Leaks Show Self-Destructing Messages, Snooze Feature, Design Changes

Leaks Show Self-Destructing Messages, Snooze Feature, Design Changes

The service has a web client as well as apps for Android and iOS.

And you'll be able to put an extra layer of security on particularly sensitive emails - you can require the recipient to confirm their identity with a passcode (sent to their phone), or to log in a second time, before viewing the content.

The new design won't be any mere cosmetic exercise but will sport new functional features, which include Smart Reply (like the one on the mobile), an email snoozing feature where you can choose when the email reappears again and offline support.

Gmail will have a so-called Confidential Mode, a system created to secure the important emails that users send and that should not reach other mailboxes.




Mr Justice Warby said the businessmen, who can not be named for legal reasons, complained of results returned by Google Search that feature links to third-party reports about their convictions.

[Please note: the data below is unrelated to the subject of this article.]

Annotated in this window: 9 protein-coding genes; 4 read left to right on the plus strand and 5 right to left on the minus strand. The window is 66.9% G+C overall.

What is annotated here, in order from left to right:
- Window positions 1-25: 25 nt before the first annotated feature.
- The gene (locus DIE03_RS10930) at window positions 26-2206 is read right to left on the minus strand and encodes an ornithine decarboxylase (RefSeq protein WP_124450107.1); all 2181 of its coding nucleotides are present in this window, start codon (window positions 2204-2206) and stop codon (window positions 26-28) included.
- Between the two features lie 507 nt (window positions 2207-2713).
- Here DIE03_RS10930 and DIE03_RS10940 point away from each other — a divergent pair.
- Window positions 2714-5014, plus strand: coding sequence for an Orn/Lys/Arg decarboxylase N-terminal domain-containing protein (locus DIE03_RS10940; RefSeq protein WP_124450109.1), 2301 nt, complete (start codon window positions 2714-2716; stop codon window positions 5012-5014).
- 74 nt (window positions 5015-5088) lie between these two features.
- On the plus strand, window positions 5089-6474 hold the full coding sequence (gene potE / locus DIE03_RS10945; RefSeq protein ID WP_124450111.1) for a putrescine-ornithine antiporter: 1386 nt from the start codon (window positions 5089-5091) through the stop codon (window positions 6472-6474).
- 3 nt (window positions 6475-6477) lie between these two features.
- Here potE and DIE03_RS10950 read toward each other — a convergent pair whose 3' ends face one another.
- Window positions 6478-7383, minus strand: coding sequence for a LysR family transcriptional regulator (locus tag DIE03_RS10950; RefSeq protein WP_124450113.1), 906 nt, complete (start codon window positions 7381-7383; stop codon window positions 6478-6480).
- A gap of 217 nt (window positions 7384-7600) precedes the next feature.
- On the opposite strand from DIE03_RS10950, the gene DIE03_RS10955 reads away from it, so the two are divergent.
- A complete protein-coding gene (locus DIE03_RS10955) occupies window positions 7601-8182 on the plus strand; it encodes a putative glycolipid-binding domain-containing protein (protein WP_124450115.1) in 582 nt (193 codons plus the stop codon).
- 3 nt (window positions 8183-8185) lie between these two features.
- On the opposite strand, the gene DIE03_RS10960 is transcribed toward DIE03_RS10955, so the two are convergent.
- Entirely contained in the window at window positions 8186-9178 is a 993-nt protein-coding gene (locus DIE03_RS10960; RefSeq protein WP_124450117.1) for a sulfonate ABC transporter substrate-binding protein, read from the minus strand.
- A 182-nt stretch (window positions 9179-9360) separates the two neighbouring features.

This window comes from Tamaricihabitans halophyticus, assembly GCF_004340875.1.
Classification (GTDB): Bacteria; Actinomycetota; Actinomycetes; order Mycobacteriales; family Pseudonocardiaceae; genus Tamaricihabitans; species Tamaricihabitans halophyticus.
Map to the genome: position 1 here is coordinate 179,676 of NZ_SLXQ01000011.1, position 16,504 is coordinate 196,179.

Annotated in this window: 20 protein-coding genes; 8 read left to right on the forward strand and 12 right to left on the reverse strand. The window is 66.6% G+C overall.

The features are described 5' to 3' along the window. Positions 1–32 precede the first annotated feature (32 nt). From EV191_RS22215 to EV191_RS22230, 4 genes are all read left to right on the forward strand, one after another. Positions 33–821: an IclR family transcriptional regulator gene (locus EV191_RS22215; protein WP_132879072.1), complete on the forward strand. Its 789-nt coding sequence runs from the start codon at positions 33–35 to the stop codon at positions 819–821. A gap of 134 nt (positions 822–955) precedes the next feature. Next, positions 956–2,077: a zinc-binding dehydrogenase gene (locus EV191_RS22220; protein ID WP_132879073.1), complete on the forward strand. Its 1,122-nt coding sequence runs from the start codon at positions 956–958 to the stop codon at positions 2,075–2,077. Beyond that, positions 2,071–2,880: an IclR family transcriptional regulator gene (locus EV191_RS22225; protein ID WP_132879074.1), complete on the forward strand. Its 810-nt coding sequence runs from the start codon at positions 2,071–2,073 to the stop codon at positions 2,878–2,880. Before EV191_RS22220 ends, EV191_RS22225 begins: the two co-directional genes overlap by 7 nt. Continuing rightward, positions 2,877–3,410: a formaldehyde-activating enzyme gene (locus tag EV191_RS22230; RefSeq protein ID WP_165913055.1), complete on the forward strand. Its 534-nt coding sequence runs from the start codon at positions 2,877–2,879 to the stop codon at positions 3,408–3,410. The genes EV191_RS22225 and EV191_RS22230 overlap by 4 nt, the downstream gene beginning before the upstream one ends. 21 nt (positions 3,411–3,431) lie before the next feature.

Instead, Gmail sends the recipient a dummy email with a hyperlink to the actual self-expiring message, which is what actually disappears when time expires. However, the feature is still under development, as the option "Learn More" now redirects to a blank page. Now while the recipient of the email will not be allowed to copy and paste the content, some testers have found no issues in taking screenshots of the email, so it doesn't guarantee total privacy. An exact launch date for the feature and whether it will be available for non-Gmail users is unclear at this point. This is because Google is now asking users to confirm their Google account to view the confidential email. When it expires, it is automatically deleted from the inbox and the sender's inbox.

Since Google is working on some major updates now, it looks like there are plenty of new features to get excited about it. Encrypted messaging app Signal also gives users a less-intense version that erases messages after the recipient has read them. But users can take screenshot or photo of email. Google has not mentioned end-to-end encryption anywhere, which means the company is most likely to stick with non-encrypted emails.

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